Postcards Posts

Postcard from a View on Duluth’s Hillside

This undated postcard shows Duluth’s Aerial Lift Bridge, ships on the lake, the Duluth Arena-Auditorium, parts of the Downtown and Canal Park areas and more circa perhaps 1980 or so.

Postcard from a Scene in Fairmount Park

This postcard depicts a scene in Fairmount Park where Kingsbury Creek flows under the Duluth, Winnipeg and Pacific Railway bridge in West Duluth. It’s not clear if the postcard predates the 1923 opening of the Duluth Zoo, now the Lake Superior Zoo, just downstream of the location shown. The bridge is still there, now part of the DWP multi-use trail.

Postcard from a Typical Lumber Camp in Northern Minnesota

This postcard was mailed 110 years ago today — Jan. 18, 1912. It depicts a “typical lumber camp in northern Minnesota.”

Postcard from the Duluth Yacht Club

The Duluth Yacht Club was organized in 1890 and incorporated 1905. It’s facilities were on Minnesota Point at South 14th Street.

Postcard from a Bird’s Eye View of Duluth

This undated postcard photo of Duluth’s Downtown and Central Hillside area must have been shot from Point of Rocks, probably in the very early 1900s.

Postcard from Duluth’s Shipping District

This postcard was mailed 110 years ago today — Dec. 26, 1911. John Sisco of Scottsdale, Penn. was the recipient.

Not much is recognizable in this view of the western downtown area and waterfront. The steeple of Sacred Heart Cathedral still stands today at Sacred Heart Music Center. The Board of Trade Building is now Board of Trade Lofts. What other structures in this postcard have stood the test of time?

Postcard from the Wilbert in Cotton, 1961

The Wilbert Café was founded in 1922. This postcard bears the year 1961. The modern day version of the Wilbert is located at 9105 Highway 53 in Cotton — about 30 miles northwest of Duluth.

The Duluth News Tribune profiled the Wilbert in 2018, noting it “gets its name from its original owners, combining the first names of William Lyman and Bert Robinson. In 1941, John (Tobie) Lackner took over management after William Lyman’s death, and Tobie and his wife, Ann, went on to establish the famed Tobies Restaurant and Bakery in Hinckley, Minn. … The current Wilbert was rebuilt in 1991, and it was purchased in 2004 by longtime employee Sandy Simek and her husband, Steve.”

Postcard from the Arthur M. Clure Public Marine Terminal

This postcard was mailed on Dec. 14, 1971 — 50 years ago today. Mrs. W. A. Gramley of Wheaton, Ill. was the recipient. The sender’s name looks something like Evie.

Postcard from the Lakeview Castle

Lakeview Castle, 5135 North Shore Drive in Duluth Township, got its start circa 1914 as a fish stand and coffee shop, eventually growing into a restaurant, lounge and motel. It ceased operation at the end of 2009 and the Clearwater Grille opened there in the fall of 2010.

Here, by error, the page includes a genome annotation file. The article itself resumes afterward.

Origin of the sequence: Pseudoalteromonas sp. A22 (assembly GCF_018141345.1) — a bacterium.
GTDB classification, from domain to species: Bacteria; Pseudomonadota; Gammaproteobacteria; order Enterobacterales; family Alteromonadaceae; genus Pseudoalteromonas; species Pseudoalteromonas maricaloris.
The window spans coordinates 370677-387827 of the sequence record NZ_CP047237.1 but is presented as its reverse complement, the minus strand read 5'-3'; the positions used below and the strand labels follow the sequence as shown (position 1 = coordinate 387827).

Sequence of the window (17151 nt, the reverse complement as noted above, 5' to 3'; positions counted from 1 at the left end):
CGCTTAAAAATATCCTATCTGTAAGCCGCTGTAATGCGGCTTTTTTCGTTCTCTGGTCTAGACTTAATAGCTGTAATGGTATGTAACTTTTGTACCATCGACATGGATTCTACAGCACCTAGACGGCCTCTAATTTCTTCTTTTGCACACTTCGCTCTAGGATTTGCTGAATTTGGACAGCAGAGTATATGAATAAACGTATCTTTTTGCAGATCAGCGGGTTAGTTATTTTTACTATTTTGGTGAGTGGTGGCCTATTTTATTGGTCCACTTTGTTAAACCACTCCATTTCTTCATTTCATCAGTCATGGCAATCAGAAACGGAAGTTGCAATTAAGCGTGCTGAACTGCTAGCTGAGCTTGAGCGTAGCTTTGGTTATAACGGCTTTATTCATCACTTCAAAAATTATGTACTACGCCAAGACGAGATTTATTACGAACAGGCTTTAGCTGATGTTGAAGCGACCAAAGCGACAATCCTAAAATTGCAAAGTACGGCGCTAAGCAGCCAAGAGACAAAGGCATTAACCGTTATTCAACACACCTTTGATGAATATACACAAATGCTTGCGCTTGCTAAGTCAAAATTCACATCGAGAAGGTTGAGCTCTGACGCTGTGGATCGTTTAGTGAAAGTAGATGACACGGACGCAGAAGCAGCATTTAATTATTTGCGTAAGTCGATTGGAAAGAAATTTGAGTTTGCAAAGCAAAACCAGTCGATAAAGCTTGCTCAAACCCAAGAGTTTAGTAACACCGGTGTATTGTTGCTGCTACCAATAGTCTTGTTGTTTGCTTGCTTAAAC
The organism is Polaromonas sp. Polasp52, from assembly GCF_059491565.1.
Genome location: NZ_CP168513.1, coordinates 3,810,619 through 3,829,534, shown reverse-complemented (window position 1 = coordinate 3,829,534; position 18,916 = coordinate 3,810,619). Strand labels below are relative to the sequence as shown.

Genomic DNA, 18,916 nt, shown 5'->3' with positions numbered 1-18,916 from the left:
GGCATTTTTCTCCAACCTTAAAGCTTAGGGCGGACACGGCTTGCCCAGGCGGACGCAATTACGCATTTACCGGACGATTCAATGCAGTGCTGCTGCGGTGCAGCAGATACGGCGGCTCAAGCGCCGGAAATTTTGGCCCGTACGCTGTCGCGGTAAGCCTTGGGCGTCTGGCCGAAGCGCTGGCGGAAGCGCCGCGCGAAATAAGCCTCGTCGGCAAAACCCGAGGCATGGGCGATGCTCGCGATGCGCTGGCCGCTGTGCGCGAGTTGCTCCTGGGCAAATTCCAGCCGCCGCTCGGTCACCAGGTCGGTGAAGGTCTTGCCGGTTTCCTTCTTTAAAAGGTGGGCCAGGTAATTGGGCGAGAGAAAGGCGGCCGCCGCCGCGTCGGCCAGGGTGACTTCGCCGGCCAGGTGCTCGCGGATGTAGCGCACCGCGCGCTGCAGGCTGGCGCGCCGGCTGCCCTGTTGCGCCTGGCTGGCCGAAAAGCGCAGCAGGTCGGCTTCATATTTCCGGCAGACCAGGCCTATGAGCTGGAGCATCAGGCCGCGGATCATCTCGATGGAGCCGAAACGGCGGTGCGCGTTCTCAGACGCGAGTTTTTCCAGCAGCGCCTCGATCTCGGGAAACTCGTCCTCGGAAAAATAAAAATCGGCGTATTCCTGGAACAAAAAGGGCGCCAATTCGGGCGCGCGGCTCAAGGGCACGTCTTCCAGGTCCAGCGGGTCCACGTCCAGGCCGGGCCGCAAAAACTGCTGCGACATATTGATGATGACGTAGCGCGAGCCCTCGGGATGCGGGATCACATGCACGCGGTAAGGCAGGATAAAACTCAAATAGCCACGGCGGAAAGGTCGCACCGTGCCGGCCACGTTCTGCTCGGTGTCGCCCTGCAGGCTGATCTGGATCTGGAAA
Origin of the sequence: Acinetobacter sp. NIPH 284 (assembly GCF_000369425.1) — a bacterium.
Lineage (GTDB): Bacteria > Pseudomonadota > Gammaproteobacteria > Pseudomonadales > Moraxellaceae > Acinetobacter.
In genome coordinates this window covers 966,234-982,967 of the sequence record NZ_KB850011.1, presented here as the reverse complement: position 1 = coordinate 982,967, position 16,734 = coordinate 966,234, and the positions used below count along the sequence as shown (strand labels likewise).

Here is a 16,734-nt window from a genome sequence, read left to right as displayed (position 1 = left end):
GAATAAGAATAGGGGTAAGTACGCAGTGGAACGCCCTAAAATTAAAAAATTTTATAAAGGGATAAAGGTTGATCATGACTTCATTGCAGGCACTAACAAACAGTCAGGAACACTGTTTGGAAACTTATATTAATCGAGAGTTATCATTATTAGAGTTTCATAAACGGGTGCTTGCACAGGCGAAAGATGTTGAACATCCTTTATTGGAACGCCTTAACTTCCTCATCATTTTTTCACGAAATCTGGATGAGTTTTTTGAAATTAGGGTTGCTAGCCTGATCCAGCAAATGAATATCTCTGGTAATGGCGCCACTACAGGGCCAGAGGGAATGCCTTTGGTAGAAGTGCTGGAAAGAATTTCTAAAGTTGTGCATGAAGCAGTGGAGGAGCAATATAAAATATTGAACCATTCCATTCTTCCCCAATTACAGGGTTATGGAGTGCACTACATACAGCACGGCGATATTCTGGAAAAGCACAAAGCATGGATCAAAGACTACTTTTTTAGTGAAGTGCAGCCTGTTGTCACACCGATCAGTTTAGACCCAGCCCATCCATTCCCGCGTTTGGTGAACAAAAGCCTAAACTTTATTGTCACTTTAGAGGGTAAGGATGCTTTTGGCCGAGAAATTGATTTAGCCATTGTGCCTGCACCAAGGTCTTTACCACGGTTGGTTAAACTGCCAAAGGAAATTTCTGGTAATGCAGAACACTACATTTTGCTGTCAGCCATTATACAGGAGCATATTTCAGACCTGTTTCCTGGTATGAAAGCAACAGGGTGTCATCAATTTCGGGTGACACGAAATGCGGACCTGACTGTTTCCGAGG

Postcard from the lobby of Duluth’s McKay Hotel

This undated postcard, published by Bloom Brothers Company of Minneapolis, offers a view of the lobby of the Hotel McKay, which stood at 430 W. First St. in Downtown Duluth from 1901 to about 1965.

Postcard from the Famous Aerial Bridge

This undated postcard of Duluth’s Aerial Lift Bridge appears to be circa the 1960s, but perhaps there is a clue in there somewhere to narrow the date down.

Postcard from the Lyceum Building

This undated postcard of Duluth’s Lyceum Theatre does not appear to have been mailed, though it does have a message on the back.

Postcard from the old trading post in Fond du Lac

This postcard was mailed on Nov. 13, but the year on the postmark is blurred so we’re going to estimate it was about 80 years ago.

The American Fur Company began trading on the St. Louis River at Fond du Lac in 1817 and continued until 1847. A replica was built as a tourist attraction in 1935, and that’s what is depicted in the postcard image. The replica was demolished in the late 1960s.

Postcard from the Steamer David Z. Norton

This undated postcard shows the 500-foot Steamer David Z. Norton loading 3,000 bushels of wheat in the Duluth Harbor. Note the postcard has “J” as the middle initial of David Norton. That is presumably a misprint. David Zadock Norton was a director of the American Ship Building Company and the namesake of the ship.

Postcard from the Ladies’ Parlor at Duluth’s Hotel St. Louis

And now, a little something for the ladies. The St. Louis Hotel was Duluth’s premier lodging establishment in the 1880s. It stood where the Medical Arts Building is today.

Do NOT follow this link or you will be banned from the site!